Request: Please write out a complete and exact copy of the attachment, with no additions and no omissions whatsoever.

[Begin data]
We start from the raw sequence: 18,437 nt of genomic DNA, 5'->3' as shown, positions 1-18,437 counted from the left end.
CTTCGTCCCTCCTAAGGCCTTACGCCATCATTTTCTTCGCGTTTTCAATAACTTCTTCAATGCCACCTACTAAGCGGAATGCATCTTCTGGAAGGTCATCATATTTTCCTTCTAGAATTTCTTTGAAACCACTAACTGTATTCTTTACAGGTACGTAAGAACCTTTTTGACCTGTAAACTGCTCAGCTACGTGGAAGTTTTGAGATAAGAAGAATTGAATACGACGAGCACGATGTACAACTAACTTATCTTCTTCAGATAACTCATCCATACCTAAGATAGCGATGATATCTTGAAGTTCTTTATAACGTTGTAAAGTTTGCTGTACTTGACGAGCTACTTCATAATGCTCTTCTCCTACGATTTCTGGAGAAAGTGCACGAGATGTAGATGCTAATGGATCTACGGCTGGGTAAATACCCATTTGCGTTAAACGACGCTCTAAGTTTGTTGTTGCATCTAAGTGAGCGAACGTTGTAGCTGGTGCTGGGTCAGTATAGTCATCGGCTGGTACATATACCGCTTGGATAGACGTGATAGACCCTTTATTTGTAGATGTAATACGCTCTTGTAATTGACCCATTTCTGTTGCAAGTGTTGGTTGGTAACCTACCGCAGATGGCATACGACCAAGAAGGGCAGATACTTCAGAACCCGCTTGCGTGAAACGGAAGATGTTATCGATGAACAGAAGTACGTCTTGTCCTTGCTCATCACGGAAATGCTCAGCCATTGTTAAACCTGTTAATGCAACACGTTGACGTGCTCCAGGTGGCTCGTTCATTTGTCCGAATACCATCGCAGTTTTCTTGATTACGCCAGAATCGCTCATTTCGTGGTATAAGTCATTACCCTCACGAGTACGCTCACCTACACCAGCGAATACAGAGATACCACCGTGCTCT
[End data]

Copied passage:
We start from the raw sequence: 18,437 nt of genomic DNA, 5'->3' as shown, positions 1-18,437 counted from the left end.
CTTCGTCCCTCCTAAGGCCTTACGCCATCATTTTCTTCGCGTTTTCAATAACTTCTTCAATGCCACCTACTAAGCGGAATGCATCTTCTGGAAGGTCATCATATTTTCCTTCTAGAATTTCTTTGAAACCACTAACTGTATTCTTTACAGGTACGTAAGAACCTTTTTGACCTGTAAACTGCTCAGCTACGTGGAAGTTTTGAGATAAGAAGAATTGAATACGACGAGCACGATGTACAACTAACTTATCTTCTTCAGATAACTCATCCATACCTAAGATAGCGATGATATCTTGAAGTTCTTTATAACGTTGTAAAGTTTGCTGTACTTGACGAGCTACTTCATAATGCTCTTCTCCTACGATTTCTGGAGAAAGTGCACGAGATGTAGATGCTAATGGATCTACGGCTGGGTAAATACCCATTTGCGTTAAACGACGCTCTAAGTTTGTTGTTGCATCTAAGTGAGCGAACGTTGTAGCTGGTGCTGGGTCAGTATAGTCATCGGCTGGTACATATACCGCTTGGATAGACGTGATAGACCCTTTATTTGTAGATGTAATACGCTCTTGTAATTGACCCATTTCTGTTGCAAGTGTTGGTTGGTAACCTACCGCAGATGGCATACGACCAAGAAGGGCAGATACTTCAGAACCCGCTTGCGTGAAACGGAAGATGTTATCGATGAACAGAAGTACGTCTTGTCCTTGCTCATCACGGAAATGCTCAGCCATTGTTAAACCTGTTAATGCAACACGTTGACGTGCTCCAGGTGGCTCGTTCATTTGTCCGAATACCATCGCAGTTTTCTTGATTACGCCAGAATCGCTCATTTCGTGGTATAAGTCATTACCCTCACGAGTACGCTCACCTACACCAGCGAATACAGAGATACCACCGTGCTCT